The ‘Perpetual Dread’ of the Left

By | 2018-05-29T17:22:36-07:00 May 29th, 2018|
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As the first bloody spasm of liberalism’s utopian convulsions, the French Revolution is rife with antecedents.  Portrait of an Average Woman, Christian Zweig’s masterful biography of Marie Antoinette, brims with vivid canvasses in red and black, describing the sanguinary and nihilistic terror that claimed 40,000 souls on the guillotine.

A tweet thread today by one of my favorite writers put me in mind of Zweig’s book.

Richard Fernandez (a.k.a. Wretchard) writes: “The new respectability has continually shrinking boundaries because it’s not based on decency…. It has none of the compassion of renewal and all the pitilessness of a purge…. It will be hardest on those most clothed in virtue. Watch what you say, do, wear or are friends with or you may never work in this town again. To all those celebrities gloating over the latest fall: just remember, you’re next.”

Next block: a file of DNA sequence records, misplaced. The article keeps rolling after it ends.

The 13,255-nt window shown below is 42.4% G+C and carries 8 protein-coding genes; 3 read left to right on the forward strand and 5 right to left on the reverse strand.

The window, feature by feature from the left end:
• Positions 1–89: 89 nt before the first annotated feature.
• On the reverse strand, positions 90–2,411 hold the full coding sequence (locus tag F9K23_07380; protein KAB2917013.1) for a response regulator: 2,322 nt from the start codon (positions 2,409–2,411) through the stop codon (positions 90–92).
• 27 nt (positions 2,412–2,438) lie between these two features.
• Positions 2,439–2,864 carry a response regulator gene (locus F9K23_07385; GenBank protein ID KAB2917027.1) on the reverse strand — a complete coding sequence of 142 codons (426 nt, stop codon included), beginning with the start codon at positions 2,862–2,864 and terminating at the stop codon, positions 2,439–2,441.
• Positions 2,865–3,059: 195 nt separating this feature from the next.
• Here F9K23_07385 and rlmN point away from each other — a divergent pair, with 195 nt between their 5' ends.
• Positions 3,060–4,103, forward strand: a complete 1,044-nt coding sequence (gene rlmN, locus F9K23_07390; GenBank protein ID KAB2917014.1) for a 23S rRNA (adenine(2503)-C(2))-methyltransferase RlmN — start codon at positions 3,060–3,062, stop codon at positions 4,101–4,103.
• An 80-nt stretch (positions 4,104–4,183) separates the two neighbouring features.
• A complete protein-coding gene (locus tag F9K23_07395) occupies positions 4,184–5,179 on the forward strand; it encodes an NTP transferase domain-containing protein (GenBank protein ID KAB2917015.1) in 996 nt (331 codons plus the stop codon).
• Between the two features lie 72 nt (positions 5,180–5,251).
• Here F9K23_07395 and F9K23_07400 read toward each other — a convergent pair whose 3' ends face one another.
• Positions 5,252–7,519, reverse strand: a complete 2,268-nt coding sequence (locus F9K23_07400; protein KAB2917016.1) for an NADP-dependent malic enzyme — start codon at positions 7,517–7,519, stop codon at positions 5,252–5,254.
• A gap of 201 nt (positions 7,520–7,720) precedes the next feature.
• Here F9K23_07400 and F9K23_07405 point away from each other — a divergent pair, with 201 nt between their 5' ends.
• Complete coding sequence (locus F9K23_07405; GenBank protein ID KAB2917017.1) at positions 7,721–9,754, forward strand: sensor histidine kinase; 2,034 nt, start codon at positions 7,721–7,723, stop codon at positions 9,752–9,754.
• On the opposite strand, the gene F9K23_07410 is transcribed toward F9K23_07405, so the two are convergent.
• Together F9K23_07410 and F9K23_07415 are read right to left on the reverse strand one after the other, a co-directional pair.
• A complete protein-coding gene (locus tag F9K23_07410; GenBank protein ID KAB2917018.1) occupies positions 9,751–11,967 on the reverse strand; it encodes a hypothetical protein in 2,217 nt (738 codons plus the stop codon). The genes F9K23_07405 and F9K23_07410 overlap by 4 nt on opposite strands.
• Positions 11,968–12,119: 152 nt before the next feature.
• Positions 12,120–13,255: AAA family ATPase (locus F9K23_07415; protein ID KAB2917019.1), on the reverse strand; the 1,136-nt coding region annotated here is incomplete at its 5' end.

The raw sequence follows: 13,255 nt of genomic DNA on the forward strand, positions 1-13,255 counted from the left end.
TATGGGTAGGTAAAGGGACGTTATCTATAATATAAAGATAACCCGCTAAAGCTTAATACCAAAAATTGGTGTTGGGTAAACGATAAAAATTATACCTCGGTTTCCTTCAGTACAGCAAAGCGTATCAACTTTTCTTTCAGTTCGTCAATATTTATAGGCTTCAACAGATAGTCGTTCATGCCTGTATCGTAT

Just so—the age-old denunciations of the zealot, disfigured and intensified by modern idealism. Zweig captures this same delirium which ruled over Paris in 1793:

[A] revolution is like a rolling ball. One who mounts it and would fain guide it must kick busily to keep his balance, must never try to arrest its motion, for there can be no safety except in unceasing advance. At the present juncture of affairs in France, every party knew this full well, and each was afraid of lagging behind the other. The Rights were afraid of the Moderates, the Moderates were afraid of the Lefts, the Lefts were afraid of their Left Wing, the Girondists were afraid of the Maratists, the leaders were afraid of the people, the generals were afraid of their own soldiers, the Convention was afraid of the Commune, the Commune of the sections: and this contagious mutual anxiety of the groups aroused a heated competition. It was the perpetual dread (shared by men of all shades of opinion) of being regarded as backward in the good cause that drove the French Revolution so far beyond its original target and gave it its torrential impetus.

There is greater madness to come for our social justice revolutionaries.

About the Author:

Glenn Ellmers
Glenn Ellmers is a writer living in Washington, D.C.. He studied political philosophy at Claremont Graduate University.